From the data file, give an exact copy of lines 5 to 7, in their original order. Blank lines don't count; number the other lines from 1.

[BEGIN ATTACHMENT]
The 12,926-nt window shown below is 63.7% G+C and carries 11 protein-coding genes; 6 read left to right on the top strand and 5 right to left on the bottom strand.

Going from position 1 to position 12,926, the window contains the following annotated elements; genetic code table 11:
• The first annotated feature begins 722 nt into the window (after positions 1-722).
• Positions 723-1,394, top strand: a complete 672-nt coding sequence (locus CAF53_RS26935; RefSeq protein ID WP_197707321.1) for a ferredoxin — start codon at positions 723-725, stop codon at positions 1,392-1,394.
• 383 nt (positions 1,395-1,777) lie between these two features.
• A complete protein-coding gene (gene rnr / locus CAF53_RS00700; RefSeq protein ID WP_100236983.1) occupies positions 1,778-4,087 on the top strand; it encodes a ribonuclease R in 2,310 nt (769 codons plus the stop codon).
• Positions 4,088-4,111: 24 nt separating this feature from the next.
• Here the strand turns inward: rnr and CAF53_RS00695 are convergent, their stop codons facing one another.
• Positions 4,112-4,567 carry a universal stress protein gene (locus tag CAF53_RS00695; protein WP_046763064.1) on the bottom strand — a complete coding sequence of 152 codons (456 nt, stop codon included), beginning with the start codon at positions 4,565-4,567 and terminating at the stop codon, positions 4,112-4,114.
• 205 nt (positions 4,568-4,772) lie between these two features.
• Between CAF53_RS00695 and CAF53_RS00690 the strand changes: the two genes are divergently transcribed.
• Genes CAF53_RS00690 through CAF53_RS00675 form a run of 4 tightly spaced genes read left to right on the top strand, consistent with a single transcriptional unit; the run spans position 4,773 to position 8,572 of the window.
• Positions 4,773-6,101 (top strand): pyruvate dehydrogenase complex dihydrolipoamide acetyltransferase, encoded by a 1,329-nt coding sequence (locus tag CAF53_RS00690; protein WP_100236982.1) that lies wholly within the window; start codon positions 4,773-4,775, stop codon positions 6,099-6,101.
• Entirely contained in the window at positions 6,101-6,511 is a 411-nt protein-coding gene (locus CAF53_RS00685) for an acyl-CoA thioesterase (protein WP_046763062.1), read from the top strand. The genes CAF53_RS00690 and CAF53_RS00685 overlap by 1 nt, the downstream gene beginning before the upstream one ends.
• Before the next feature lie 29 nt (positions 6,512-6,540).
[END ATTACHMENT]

• 383 nt (positions 1,395-1,777) lie between these two features.
• A complete protein-coding gene (gene rnr / locus CAF53_RS00700; RefSeq protein ID WP_100236983.1) occupies positions 1,778-4,087 on the top strand; it encodes a ribonuclease R in 2,310 nt (769 codons plus the stop codon).
• Positions 4,088-4,111: 24 nt separating this feature from the next.